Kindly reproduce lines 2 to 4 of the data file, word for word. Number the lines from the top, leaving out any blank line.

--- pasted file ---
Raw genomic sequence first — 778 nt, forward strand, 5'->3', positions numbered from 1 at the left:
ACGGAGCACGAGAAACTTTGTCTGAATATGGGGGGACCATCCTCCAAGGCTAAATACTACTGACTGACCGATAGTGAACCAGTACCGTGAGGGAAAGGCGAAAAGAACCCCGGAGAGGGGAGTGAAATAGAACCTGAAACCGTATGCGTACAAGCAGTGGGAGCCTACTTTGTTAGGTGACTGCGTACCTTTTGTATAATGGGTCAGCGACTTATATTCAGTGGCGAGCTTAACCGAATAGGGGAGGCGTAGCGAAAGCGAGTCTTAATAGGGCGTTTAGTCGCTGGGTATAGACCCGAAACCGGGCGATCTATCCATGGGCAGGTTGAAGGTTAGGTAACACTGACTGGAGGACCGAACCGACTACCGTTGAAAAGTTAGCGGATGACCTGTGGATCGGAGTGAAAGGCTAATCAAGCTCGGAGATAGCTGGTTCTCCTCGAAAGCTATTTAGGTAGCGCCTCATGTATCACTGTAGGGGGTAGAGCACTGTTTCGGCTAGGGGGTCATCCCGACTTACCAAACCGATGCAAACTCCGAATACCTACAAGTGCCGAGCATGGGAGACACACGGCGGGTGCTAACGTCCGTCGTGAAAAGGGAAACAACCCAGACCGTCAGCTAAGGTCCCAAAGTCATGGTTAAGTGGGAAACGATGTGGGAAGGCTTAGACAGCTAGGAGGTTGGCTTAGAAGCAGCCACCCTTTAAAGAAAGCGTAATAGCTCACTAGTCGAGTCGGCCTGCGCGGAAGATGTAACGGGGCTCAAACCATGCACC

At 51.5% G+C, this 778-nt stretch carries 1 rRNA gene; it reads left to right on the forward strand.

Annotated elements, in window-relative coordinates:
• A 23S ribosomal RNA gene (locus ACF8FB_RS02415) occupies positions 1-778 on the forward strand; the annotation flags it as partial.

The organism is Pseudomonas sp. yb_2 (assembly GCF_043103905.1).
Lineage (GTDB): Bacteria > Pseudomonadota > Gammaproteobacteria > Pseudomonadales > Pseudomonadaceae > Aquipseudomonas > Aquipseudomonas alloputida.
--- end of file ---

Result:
ACGGAGCACGAGAAACTTTGTCTGAATATGGGGGGACCATCCTCCAAGGCTAAATACTACTGACTGACCGATAGTGAACCAGTACCGTGAGGGAAAGGCGAAAAGAACCCCGGAGAGGGGAGTGAAATAGAACCTGAAACCGTATGCGTACAAGCAGTGGGAGCCTACTTTGTTAGGTGACTGCGTACCTTTTGTATAATGGGTCAGCGACTTATATTCAGTGGCGAGCTTAACCGAATAGGGGAGGCGTAGCGAAAGCGAGTCTTAATAGGGCGTTTAGTCGCTGGGTATAGACCCGAAACCGGGCGATCTATCCATGGGCAGGTTGAAGGTTAGGTAACACTGACTGGAGGACCGAACCGACTACCGTTGAAAAGTTAGCGGATGACCTGTGGATCGGAGTGAAAGGCTAATCAAGCTCGGAGATAGCTGGTTCTCCTCGAAAGCTATTTAGGTAGCGCCTCATGTATCACTGTAGGGGGTAGAGCACTGTTTCGGCTAGGGGGTCATCCCGACTTACCAAACCGATGCAAACTCCGAATACCTACAAGTGCCGAGCATGGGAGACACACGGCGGGTGCTAACGTCCGTCGTGAAAAGGGAAACAACCCAGACCGTCAGCTAAGGTCCCAAAGTCATGGTTAAGTGGGAAACGATGTGGGAAGGCTTAGACAGCTAGGAGGTTGGCTTAGAAGCAGCCACCCTTTAAAGAAAGCGTAATAGCTCACTAGTCGAGTCGGCCTGCGCGGAAGATGTAACGGGGCTCAAACCATGCACC

At 51.5% G+C, this 778-nt stretch carries 1 rRNA gene; it reads left to right on the forward strand.

Annotated elements, in window-relative coordinates: